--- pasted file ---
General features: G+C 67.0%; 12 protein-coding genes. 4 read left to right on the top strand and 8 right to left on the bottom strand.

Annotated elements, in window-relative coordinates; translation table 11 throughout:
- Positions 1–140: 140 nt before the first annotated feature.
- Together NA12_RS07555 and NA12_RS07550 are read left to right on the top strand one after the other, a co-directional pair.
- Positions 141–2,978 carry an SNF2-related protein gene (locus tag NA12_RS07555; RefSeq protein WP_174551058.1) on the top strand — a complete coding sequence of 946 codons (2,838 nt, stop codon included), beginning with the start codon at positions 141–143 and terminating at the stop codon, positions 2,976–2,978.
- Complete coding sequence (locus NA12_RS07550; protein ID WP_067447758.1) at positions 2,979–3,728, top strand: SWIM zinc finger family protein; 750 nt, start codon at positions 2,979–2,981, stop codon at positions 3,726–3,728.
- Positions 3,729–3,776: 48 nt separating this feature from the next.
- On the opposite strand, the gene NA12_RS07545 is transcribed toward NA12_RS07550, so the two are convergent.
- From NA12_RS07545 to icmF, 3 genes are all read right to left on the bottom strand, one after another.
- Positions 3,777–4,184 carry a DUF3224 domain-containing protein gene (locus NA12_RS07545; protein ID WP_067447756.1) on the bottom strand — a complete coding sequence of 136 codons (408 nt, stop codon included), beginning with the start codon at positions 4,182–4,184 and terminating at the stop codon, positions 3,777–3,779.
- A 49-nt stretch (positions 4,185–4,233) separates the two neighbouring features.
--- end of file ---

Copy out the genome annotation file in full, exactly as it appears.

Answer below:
General features: G+C 67.0%; 12 protein-coding genes. 4 read left to right on the top strand and 8 right to left on the bottom strand.

Annotated elements, in window-relative coordinates; translation table 11 throughout:
- Positions 1–140: 140 nt before the first annotated feature.
- Together NA12_RS07555 and NA12_RS07550 are read left to right on the top strand one after the other, a co-directional pair.
- Positions 141–2,978 carry an SNF2-related protein gene (locus tag NA12_RS07555; RefSeq protein WP_174551058.1) on the top strand — a complete coding sequence of 946 codons (2,838 nt, stop codon included), beginning with the start codon at positions 141–143 and terminating at the stop codon, positions 2,976–2,978.
- Complete coding sequence (locus NA12_RS07550; protein ID WP_067447758.1) at positions 2,979–3,728, top strand: SWIM zinc finger family protein; 750 nt, start codon at positions 2,979–2,981, stop codon at positions 3,726–3,728.
- Positions 3,729–3,776: 48 nt separating this feature from the next.
- On the opposite strand, the gene NA12_RS07545 is transcribed toward NA12_RS07550, so the two are convergent.
- From NA12_RS07545 to icmF, 3 genes are all read right to left on the bottom strand, one after another.
- Positions 3,777–4,184 carry a DUF3224 domain-containing protein gene (locus NA12_RS07545; protein ID WP_067447756.1) on the bottom strand — a complete coding sequence of 136 codons (408 nt, stop codon included), beginning with the start codon at positions 4,182–4,184 and terminating at the stop codon, positions 3,777–3,779.
- A 49-nt stretch (positions 4,185–4,233) separates the two neighbouring features.